In the local option sales tax deal Hall County and its cities cut last week, the biggest earners also were the biggest losers.
Hall County saw its percentage of LOST revenue go down from 75.49 percent to 74.40 percent. Gainesville’s share also took a hit, falling to 17.38 percent from 19.87 percent.
The winners in the agreement were the smaller cities that all increased their percentage of the pot.
The local option sales tax is a 1 percent tax that must initially be approved by voters. Every
10 years, county and city governments where the tax has been approved must agree on a formula for distribution of the revenues it generates. Those revenues are collected by the state and returned to the local governments.
After nearly two years of fighting, mediation and mandated court “baseball-style” arbitration, Hall and the cities had to act fast after the Georgia Supreme Court struck down the arbitration process, leaving future LOST revenue in limbo. The General Assembly approved the court arbitration in 2010.
The Georgia Municipal Association and the Association County Commissioners of Georgia told its member cities and counties that they needed to file a new agreement by 4:30 p.m. Oct. 17 or risk losing LOST. Several of the cities had decided, or were in the process of deciding, to become “absent” after Hall and Gainesville approved an agreement Oct. 15 that used the same distribution formula adopted in 2002, which didn’t reflect 2010 census numbers.
State law allows a county and a city that has 50 percent or more of the population of all the cities in the county to sign off on LOST distribution without the participation of smaller cities. But GMA and ACCG recommended everyone agree to the deal or risk losing LOST.
The phone calls started early the morning of Oct. 17 and an unanimous compromise was struck about four hours later.
Hall and Gainesville, negotiating on behalf of all the cities, used $26 million as the average total amount of LOST received yearly.
According to that average, Gainesville’s LOST funding is expected to go down about $600,000 a year and Hall’s will decrease by $283,000 annually. Angela Sheppard, Gainesville assistant city manager, said it was too early to tell what the effect will have on future budgets.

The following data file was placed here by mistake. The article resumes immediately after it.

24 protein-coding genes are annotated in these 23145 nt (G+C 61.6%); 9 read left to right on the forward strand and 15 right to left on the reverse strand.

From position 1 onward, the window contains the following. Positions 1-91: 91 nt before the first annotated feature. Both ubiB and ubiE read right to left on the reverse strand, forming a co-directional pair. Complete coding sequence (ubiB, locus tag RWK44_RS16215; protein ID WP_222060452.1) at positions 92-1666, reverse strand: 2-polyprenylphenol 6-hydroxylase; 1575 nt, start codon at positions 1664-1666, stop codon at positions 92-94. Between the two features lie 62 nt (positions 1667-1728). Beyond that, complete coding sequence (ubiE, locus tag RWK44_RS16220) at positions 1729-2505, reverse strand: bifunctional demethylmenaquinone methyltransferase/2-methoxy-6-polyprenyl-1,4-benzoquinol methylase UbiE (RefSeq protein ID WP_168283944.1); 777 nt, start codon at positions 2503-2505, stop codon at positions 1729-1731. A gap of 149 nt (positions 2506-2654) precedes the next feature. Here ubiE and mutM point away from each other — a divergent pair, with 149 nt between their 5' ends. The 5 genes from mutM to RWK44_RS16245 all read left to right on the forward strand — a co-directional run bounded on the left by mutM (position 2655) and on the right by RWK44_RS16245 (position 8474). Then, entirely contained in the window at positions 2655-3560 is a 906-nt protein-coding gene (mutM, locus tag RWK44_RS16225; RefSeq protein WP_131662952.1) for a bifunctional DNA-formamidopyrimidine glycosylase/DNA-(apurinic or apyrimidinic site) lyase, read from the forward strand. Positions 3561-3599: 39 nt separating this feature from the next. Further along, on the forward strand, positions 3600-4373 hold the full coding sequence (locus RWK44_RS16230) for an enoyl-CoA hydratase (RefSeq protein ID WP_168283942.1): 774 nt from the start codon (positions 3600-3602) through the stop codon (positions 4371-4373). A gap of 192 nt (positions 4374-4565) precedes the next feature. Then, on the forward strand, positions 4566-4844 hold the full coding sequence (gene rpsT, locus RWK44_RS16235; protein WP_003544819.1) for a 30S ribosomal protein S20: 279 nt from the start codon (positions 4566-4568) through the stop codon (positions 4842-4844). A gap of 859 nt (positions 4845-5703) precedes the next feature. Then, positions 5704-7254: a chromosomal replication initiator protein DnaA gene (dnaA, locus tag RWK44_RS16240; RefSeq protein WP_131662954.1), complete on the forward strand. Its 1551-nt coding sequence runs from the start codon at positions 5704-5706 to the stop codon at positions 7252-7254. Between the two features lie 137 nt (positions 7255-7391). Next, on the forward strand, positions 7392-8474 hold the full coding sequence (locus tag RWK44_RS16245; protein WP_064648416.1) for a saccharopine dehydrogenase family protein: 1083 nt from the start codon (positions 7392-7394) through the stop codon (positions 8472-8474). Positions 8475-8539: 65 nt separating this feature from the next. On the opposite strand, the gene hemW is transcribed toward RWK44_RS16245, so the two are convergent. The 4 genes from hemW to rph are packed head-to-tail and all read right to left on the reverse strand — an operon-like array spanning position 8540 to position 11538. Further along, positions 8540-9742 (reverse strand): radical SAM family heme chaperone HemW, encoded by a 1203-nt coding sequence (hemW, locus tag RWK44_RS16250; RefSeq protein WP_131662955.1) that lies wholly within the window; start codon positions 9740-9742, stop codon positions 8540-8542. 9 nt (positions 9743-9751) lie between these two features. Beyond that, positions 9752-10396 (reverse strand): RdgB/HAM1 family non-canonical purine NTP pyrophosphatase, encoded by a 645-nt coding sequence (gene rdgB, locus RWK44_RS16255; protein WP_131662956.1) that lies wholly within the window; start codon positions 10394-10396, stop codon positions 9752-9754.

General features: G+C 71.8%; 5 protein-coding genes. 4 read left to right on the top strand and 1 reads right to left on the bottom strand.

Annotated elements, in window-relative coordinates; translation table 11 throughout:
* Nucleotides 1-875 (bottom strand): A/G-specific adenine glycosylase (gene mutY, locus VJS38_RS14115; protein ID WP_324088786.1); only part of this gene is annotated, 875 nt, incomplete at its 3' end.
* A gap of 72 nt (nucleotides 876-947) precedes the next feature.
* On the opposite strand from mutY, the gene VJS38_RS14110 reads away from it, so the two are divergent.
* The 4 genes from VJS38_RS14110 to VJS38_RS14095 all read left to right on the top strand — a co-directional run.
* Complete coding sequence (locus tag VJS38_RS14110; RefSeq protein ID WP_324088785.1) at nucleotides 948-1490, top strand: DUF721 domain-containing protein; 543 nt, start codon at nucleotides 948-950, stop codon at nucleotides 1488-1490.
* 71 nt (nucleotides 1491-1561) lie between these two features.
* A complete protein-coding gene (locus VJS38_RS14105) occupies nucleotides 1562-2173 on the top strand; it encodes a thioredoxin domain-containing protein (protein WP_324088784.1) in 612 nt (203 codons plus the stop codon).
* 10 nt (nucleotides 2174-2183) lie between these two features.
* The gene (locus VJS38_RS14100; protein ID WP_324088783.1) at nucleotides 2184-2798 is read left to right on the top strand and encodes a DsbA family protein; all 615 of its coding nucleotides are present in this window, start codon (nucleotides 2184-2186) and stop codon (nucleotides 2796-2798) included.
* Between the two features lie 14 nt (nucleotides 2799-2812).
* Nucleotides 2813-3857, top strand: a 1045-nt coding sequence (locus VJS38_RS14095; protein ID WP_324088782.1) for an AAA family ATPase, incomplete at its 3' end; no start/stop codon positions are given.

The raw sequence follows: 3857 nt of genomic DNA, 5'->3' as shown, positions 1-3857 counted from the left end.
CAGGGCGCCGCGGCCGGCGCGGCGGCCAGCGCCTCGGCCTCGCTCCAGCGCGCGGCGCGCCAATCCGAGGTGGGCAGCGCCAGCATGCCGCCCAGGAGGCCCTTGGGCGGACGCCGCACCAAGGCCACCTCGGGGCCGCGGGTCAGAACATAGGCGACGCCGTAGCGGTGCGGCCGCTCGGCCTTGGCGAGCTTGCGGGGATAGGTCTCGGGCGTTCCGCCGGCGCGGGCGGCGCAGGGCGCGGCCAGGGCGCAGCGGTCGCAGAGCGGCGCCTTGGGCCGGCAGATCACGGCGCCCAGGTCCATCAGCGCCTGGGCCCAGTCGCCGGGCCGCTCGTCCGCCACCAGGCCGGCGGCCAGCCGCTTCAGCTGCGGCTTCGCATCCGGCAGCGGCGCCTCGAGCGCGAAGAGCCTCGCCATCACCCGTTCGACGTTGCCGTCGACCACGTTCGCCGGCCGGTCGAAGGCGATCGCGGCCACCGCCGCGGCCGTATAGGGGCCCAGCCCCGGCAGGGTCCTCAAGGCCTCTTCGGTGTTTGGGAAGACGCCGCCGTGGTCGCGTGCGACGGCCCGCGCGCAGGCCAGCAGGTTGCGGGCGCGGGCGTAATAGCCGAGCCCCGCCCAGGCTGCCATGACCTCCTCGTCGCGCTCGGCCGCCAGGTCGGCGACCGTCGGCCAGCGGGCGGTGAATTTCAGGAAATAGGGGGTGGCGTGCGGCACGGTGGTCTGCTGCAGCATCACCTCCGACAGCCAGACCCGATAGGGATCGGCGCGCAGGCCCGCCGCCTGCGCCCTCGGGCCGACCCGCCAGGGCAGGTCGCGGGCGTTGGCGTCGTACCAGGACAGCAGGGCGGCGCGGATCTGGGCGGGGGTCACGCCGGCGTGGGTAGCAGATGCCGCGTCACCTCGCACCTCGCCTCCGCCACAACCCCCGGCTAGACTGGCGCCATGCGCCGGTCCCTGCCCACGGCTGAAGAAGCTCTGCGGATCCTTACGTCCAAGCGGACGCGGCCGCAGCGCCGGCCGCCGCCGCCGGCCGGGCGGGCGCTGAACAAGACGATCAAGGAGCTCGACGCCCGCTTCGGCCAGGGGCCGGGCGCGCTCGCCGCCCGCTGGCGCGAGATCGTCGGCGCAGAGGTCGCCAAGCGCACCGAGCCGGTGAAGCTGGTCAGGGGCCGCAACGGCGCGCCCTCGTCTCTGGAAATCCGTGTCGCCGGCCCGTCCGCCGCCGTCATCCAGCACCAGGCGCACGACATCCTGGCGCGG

“I think the legislature has let us down and this is a rushed deal,” Gainesville Mayor Bob Hamrick said last week after signing the new agreement. “You have to do this and do that, I don’t think anyone knew what they were doing.”
Sheppard said the full effect of the loss will not hit in fiscal year 2014 because the distribution is changing in the middle of a budget year. A fiscal year runs July 1 to June 30.
“We have some other revenue that is coming in higher than projected, so we feel like for this budget year we will be able to offset the LOST,” she said.
A new motor vehicle title tax helping the city also helps the county boost its revenue since it went into effect in March. Hall County budgeted a loss of $480,000 from LOST revenue for the 2014 budget, Financial Director Vickie Neikirk said. So the county may have some money left over at the end of year, although Neikirk said it’s not clear the exact amount of LOST revenue that will come in.
“The commissioners could decide if we see that we’re going to have extra money, use it for capital (improvement projects) or other purposes,” she said. “Whatever the commissioners decided they wanted to do with it.”
Some Hall cities had their percentage rise a lot, some a little. Population plays a large part in determining who’s entitled to what, along service delivery agreements. Hall County as a whole experienced a lot of population growth in the past 10 years. Oakwood’s percentage went up from 1.63 percent to 2.04 percent, a revenue increase of about $100,000.
Flowery Branch’s percentage went up about 1.5 percent, from 1.39 percent to 2.92 percent, while Clermont’s went up 1 percentage point.
Flowery Branch sent the county a letter last week threatening legal action if the new agreement wasn’t based on 2010 population figures. The threat helped add a projected $400,000 a year to its coffers.
Lula’s percentage went from 1.05 percent to 1.34 percent, adding about $83,331 a year, City Manager Dennis Bergin said. Lula could get about $269,000 annually under the old percentage, but budgeted for only $251,000.
Lula officials are going to wait until at least mid-November to get a better idea of the position of Attorney General Sam Olens and the Department of Revenue on the issue, Bergin said. Then city officials will decide what to do with the extra LOST funds.
“We have a rule around here,” Bergin said. “We don’t count our chickens before they hatch.”